Get out the pool and dive into your nearest lake, river, or ocean and embrace open water swimming 365 days a year. Here’s what you need to know to keep you going from the summer sun through the cold of winter!
We’re big fans of open water swimming at Outsider. It’s a great combination of exploration, escapism, and exercise. Much as we love the pool, the call of the wild has always had a hold over us. The downside to turning our backs on the leisure centre is that the conditions are a lot more changeable the year round, especially in Ireland. Here are our tips to keep you going all year.
Important note – If you have a heart condition or asthma please consult with your doctor before trying winter swimming.
1. Embrace the cold!
The North Atlantic can be icy cold in the depths of winter. In fact, it only really gets into double digits for a couple of months a year. This is something that should be embraced and diving into the chill is the perfect way to start your day – it will certainly wake you up! You can edge your way in, first a toe, then up to your waist but we prefer the heads first approach. Once you’ve experienced that shock to the system it’s a rush that can get addictive!
2. Know what to expect
With that in mind it is key you know what to expect when you take the plunge. If you dive in you’re likely to be temporarily affected by the following:
- Cold water shock will cause your chest to tighten and your breathing to become more shallow.
- Brain freeze can be an issue when you submerge your head fully. This can be mitigated by a swimming cap.
This isn’t intended to worry you but to forewarn you. With this in mind, don’t outstay your welcome. You won’t be able to swim as long in the winter as you would in the summer. Don’t try to be a hero by outlasting everyone else.
3. Prepare appropriately
We would definitely recommend donning a wetsuit in the winter months to keep you in the water longer. It’s not impossible to develop hyperthermia during a swim. With a suitable wetsuit you’ll be able to stay warmer and swim longer. The added buoyancy will also make life a lot easier too. Most of your body heat is lost through your head so a swimming cap should be considered, perhaps even two!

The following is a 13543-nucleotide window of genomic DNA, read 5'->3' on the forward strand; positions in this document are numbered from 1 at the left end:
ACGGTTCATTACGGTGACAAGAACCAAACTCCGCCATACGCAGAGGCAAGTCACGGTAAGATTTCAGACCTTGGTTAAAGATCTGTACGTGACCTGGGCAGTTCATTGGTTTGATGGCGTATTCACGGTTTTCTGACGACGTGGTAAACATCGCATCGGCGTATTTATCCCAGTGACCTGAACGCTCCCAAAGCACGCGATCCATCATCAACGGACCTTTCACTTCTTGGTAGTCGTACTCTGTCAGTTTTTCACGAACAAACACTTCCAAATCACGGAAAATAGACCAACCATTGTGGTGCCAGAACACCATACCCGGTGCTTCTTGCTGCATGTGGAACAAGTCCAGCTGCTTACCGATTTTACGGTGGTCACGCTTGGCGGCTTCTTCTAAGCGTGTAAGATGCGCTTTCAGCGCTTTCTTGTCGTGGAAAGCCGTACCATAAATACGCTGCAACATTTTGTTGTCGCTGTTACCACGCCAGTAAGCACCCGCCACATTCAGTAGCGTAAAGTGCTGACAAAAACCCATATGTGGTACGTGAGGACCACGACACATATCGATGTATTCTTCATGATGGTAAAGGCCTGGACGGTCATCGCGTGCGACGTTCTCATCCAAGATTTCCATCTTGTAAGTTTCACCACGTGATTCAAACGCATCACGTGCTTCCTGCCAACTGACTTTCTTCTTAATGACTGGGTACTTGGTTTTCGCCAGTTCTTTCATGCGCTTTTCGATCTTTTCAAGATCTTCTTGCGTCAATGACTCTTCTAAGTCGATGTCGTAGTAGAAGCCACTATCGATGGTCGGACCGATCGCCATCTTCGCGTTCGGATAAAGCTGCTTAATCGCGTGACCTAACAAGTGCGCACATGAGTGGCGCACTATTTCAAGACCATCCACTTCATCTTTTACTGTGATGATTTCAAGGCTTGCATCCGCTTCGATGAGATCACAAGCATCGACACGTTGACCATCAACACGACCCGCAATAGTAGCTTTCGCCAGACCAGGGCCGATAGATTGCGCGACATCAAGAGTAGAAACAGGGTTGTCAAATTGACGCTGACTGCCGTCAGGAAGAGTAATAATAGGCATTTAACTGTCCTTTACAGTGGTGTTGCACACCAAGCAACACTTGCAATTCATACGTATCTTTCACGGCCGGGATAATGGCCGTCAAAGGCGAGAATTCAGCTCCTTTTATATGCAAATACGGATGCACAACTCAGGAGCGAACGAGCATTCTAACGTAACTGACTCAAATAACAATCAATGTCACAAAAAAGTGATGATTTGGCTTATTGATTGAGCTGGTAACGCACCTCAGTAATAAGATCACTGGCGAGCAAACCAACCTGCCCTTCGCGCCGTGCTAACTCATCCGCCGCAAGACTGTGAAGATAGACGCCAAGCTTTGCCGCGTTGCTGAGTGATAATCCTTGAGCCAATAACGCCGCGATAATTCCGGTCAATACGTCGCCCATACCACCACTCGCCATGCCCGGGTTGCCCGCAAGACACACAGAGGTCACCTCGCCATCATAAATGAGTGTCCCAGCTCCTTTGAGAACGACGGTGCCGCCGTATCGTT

4. Don’t go alone
Solidarity and camaraderie are key to defeating your fear of the cold. It’s a lot easier to take the plunge when you’ve already seen your friend dive in and come out smiling. Call it encouragement, call it peer pressure, it’s a lot easier to stay committed to swimming all year round if you’ve got someone pushing you on.
5. Take more precautions
Open water is generally more fickle and powerful in the autumn and winter months. Keep that in mind especially out at sea. The wind is stronger and more temperamental and fighting against the pull of the currents is harder. Make sure you’ve got a method for getting out and stay a little closer to land so that you can get out easily in case the conditions get too much. It’s another key reason you should go swimming with someone else.
6. Get warm afterwards
Once you’re finished in the water, get out steadily. You may feel some light headedness so don’t rush and try and pick an easy route out. Cover up and look to dry off as quickly as possible. The cold will only intensify once you’re out of the water as you’ll no longer be moving to fight against the cold. Have a flask of something warm, it’ll help restore your body temperature and heat your hands at the same time.
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